Lone parent jobseeking requirements negatively affect mental health
Issued: Tue, 03 Jul 2018 00:01:00 BST
Mandatory employment requirements adversely impact the mental health of lone parents, according to a new study.
The research, from the MRC/CSO Social & Public Health Sciences Unit, University of Glasgow and published today in The Lancet Public Health, found that mental health worsened among lone parents newly exposed to a change in employment requirements.
In the UK, lone parents must seek work as a condition of receiving welfare benefits once their youngest child reaches a specified age. Since 2008, the lower age limit at which these ‘Lone Parent Obligations’ (LPO) apply has been reduced in steps.
The researchers compared lone mothers newly exposed to LPO when the age limit was reduced to seven and then to five years, with lone mothers who remained unexposed or who were continuously exposed.
The study found mental health worsened more among lone mothers affected by the changes in the child age cut-off.
The study is the first outside the USA to use robust methods to evaluate the health impacts of mandatory job-seeking requirements for lone parents, using nationally-representative data from the largest UK household panel study (40,000 households from across the UK).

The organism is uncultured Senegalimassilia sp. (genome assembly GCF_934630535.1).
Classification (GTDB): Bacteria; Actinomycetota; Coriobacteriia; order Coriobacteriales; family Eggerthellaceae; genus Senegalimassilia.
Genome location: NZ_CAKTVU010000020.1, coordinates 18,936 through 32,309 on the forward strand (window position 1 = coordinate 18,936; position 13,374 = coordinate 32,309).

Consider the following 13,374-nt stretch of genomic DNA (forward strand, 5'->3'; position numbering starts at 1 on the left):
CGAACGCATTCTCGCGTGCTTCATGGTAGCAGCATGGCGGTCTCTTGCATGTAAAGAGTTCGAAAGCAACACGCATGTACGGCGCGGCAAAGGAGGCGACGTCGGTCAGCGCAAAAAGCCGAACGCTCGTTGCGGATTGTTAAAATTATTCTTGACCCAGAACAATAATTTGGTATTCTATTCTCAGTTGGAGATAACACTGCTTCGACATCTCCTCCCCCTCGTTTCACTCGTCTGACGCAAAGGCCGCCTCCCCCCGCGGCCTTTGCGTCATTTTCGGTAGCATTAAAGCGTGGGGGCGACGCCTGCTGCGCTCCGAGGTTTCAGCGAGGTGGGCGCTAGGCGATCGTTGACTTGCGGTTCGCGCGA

Dr Peter Craig, Senior Research Fellow at the Institute of Health and Wellbeing’s MRC/CSO Social and Public Health Sciences Unit, said: “Our results suggest that requiring lone parents with school age children to seek work as a condition of receiving welfare benefits may adversely affect their mental health
“More and more lone parents have been subject to the job seeking requirements in recent years, so the possibility of adverse effects on health should be taken seriously.
“Further research should focus on the longer term effects of mandatory employment requirements, and whether the health of children in lone parent families is also affected.”
Previous research has suggested welfare reforms may have adverse impacts on the health of the long-term sick, elderly and general population, but less research has been conducted on lone parents.
The study, ‘Evaluating the impacts of restrictions to Income Support for lone parents on health: A natural experiment study’ is published in The Lancet Public Health. The work was funded by the Medical Research Council (MRC) and the Scottish Government Chief Scientist Office.
For more information contact Elizabeth McMeekin or Ali Howard in the University of Glasgow Communications and Public Affairs Office on 0141 330 4831 or 0141 330 6557; or email Elizabeth.firstname.lastname@example.org or email@example.com